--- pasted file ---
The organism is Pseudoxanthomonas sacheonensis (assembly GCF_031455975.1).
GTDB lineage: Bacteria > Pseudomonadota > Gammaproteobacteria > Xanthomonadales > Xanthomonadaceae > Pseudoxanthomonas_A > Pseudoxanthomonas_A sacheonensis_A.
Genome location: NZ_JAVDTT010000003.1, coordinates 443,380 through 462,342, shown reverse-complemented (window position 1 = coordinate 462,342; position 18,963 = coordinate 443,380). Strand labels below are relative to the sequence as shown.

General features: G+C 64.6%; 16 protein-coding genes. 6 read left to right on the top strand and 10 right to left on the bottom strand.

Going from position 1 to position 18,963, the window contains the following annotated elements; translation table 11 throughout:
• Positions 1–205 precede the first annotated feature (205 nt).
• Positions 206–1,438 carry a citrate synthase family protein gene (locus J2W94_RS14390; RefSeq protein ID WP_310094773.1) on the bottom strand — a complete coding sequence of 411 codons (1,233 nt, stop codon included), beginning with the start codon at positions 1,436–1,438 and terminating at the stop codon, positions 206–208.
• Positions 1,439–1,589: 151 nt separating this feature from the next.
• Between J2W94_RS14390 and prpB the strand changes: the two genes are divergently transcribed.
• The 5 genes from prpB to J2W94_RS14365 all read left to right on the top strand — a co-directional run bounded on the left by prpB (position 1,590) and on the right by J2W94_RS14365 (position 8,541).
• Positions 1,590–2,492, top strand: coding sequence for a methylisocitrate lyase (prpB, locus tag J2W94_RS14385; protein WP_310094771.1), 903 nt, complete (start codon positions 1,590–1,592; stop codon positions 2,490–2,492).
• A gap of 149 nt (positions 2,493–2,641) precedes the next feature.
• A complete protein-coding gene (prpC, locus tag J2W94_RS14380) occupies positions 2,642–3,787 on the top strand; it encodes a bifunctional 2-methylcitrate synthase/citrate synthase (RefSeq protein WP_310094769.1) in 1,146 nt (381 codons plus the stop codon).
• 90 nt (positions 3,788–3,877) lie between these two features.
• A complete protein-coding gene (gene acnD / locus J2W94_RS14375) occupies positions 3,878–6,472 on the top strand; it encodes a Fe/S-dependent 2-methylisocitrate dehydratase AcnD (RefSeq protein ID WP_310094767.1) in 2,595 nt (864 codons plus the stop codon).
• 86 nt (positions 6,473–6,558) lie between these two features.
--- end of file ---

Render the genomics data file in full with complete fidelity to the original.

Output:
The organism is Pseudoxanthomonas sacheonensis (assembly GCF_031455975.1).
GTDB lineage: Bacteria > Pseudomonadota > Gammaproteobacteria > Xanthomonadales > Xanthomonadaceae > Pseudoxanthomonas_A > Pseudoxanthomonas_A sacheonensis_A.
Genome location: NZ_JAVDTT010000003.1, coordinates 443,380 through 462,342, shown reverse-complemented (window position 1 = coordinate 462,342; position 18,963 = coordinate 443,380). Strand labels below are relative to the sequence as shown.

General features: G+C 64.6%; 16 protein-coding genes. 6 read left to right on the top strand and 10 right to left on the bottom strand.

Going from position 1 to position 18,963, the window contains the following annotated elements; translation table 11 throughout:
• Positions 1–205 precede the first annotated feature (205 nt).
• Positions 206–1,438 carry a citrate synthase family protein gene (locus J2W94_RS14390; RefSeq protein ID WP_310094773.1) on the bottom strand — a complete coding sequence of 411 codons (1,233 nt, stop codon included), beginning with the start codon at positions 1,436–1,438 and terminating at the stop codon, positions 206–208.
• Positions 1,439–1,589: 151 nt separating this feature from the next.
• Between J2W94_RS14390 and prpB the strand changes: the two genes are divergently transcribed.
• The 5 genes from prpB to J2W94_RS14365 all read left to right on the top strand — a co-directional run bounded on the left by prpB (position 1,590) and on the right by J2W94_RS14365 (position 8,541).
• Positions 1,590–2,492, top strand: coding sequence for a methylisocitrate lyase (prpB, locus tag J2W94_RS14385; protein WP_310094771.1), 903 nt, complete (start codon positions 1,590–1,592; stop codon positions 2,490–2,492).
• A gap of 149 nt (positions 2,493–2,641) precedes the next feature.
• A complete protein-coding gene (prpC, locus tag J2W94_RS14380) occupies positions 2,642–3,787 on the top strand; it encodes a bifunctional 2-methylcitrate synthase/citrate synthase (RefSeq protein WP_310094769.1) in 1,146 nt (381 codons plus the stop codon).
• 90 nt (positions 3,788–3,877) lie between these two features.
• A complete protein-coding gene (gene acnD / locus J2W94_RS14375) occupies positions 3,878–6,472 on the top strand; it encodes a Fe/S-dependent 2-methylisocitrate dehydratase AcnD (RefSeq protein ID WP_310094767.1) in 2,595 nt (864 codons plus the stop codon).
• 86 nt (positions 6,473–6,558) lie between these two features.